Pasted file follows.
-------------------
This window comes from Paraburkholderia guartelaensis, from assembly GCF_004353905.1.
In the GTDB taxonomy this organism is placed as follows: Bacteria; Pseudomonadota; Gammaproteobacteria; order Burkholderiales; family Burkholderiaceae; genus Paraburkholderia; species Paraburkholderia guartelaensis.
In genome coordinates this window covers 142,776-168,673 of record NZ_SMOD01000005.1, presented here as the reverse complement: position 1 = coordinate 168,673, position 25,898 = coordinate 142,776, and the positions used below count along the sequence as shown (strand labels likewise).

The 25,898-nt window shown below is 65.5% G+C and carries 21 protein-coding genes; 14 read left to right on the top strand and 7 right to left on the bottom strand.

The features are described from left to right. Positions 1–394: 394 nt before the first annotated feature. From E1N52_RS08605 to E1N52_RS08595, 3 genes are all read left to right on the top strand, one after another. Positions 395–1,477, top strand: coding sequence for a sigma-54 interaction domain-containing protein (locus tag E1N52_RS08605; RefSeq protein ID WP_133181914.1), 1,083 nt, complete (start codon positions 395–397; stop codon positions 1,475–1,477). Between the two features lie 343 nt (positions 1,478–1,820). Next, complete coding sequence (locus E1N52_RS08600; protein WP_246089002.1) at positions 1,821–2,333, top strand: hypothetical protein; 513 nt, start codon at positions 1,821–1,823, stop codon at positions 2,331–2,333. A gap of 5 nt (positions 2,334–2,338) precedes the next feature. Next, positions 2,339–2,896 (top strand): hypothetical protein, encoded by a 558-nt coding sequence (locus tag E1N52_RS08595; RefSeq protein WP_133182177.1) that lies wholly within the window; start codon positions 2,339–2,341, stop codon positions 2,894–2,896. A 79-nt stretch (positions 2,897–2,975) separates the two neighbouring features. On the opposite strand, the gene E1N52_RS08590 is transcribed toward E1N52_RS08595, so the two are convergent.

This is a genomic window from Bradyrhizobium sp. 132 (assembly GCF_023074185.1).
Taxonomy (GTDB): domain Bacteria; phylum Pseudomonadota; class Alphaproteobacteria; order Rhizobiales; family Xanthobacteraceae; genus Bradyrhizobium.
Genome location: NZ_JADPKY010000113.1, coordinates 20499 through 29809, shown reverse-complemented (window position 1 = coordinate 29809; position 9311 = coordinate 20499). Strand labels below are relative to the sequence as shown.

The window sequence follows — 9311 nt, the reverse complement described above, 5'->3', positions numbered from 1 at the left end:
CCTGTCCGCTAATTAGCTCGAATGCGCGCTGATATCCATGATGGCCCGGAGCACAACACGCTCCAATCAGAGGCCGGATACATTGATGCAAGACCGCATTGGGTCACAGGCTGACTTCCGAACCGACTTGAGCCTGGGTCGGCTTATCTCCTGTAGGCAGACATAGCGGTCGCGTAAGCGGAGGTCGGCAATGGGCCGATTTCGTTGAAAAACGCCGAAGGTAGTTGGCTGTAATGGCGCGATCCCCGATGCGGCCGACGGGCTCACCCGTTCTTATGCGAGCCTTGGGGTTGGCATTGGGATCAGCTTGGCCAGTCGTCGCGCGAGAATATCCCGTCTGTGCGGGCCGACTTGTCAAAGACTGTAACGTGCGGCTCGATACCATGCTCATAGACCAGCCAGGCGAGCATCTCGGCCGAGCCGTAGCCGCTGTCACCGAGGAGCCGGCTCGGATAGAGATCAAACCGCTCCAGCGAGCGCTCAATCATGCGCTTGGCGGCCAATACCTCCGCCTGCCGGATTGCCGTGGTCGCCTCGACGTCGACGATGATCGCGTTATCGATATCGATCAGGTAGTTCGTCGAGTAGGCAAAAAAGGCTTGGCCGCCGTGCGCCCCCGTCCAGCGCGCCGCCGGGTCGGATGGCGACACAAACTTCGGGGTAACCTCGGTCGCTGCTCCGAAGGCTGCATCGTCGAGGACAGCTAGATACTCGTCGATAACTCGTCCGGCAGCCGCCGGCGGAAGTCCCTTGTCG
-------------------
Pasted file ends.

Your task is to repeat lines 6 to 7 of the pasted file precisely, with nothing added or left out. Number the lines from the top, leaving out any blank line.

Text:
This is a genomic window from Bradyrhizobium sp. 132 (assembly GCF_023074185.1).
Taxonomy (GTDB): domain Bacteria; phylum Pseudomonadota; class Alphaproteobacteria; order Rhizobiales; family Xanthobacteraceae; genus Bradyrhizobium.